P.T. Barnum once said, “Without promotion, something terrible happens… nothing!”
Why do we want to grow/get promoted?
- To move away from monotonous work
- To learn something new
- To gain benefits associated with the new level
- To keep up with the competition and challenges in this ever growing world
- To fulfill our desires and reach the goals we have set for our self
Since the adolescent age we are offered rewards, in terms of toys, or candy, or any other thing. We perform a task when we were offered something in return of we were afraid of being scolded. Occasionally, it was to outperform other kids, perhaps, to be able to show our talent. However, most of the times kids would shy away from these situations.
Coming to think of it as some indicators for neurological reactions, based on individuals’ needs, we can map these to R.I.C.E
- Rewards based, where one has desires for being rewarded, sense of being appreciated in the crowd
- Insecurity based, where one is afraid of failure, afraid of losing out, sense of being not important
- Competition based, where a person try to fend off all competition to make a stand, to be better than others
- Evolution based, where a person learns new skills over time and grow as others grow, while at the same time is aware of competition from peers
Every communication needs to have two channels, one to send and other to receive. Likewise, every task has two channels – one is expectation of completion and other is reward for its completion. The ultimate reward is the outcome of the series of tasks linked with one’s (work) profile. These rewards are means to overcome the insecurity of being left out in the crowd, and/or losing out on the prospective opportunities. These insecurities grow with time, as people tend to have more desires. The desires stem from the socio-economic changes, the technical advancements, and not to mention the family and peer pressure.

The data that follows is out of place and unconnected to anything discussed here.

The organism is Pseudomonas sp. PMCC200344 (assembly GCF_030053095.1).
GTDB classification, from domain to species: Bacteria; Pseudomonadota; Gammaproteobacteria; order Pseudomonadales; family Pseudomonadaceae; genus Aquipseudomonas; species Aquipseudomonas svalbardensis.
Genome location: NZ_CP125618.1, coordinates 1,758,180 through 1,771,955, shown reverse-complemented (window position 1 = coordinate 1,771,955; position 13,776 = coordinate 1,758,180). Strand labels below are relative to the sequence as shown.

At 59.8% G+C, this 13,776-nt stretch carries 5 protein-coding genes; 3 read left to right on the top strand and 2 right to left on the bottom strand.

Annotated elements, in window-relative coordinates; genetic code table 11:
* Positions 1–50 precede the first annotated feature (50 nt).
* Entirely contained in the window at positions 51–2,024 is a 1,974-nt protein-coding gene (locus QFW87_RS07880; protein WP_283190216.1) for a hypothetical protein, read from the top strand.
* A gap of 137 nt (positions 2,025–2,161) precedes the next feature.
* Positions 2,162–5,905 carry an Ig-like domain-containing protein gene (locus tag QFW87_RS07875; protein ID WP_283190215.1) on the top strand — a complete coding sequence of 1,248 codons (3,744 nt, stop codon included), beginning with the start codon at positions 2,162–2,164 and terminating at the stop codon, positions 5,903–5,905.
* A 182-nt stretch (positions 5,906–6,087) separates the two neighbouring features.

To attain self-actualisation, the realisation of one’s true potential, a person goes through different levels of needs, as detailed by Abraham Maslow.
Some people attain these at early age, others struggle citing to various factors. Starting from the bottom of the pyramid, the first three levels are the most desired and comparatively easily attainable. But as you go up, the objectivity or the individuals’ perception of these level come in to play.
Then, the question one should ask is, can I quantify these desires? Or, do I need quality more than anything? One can settle for a practical approach of attaining more, while others could strive for simplicity and happiness with near and dear ones. I have often seen people working at odd hours, and at the same time suffering with health and other issues. That’s the price one has to pay to maintain things at equilibrium. In the end it boils down to how far you are ready to go to achieve (what you desire) and/or sacrifice at the same time. Or if, there is an alternative!
”The two most powerful warriors are patience and time.” …so remember: great achievements take time, there is no overnight success. ~ Leo Tolstoy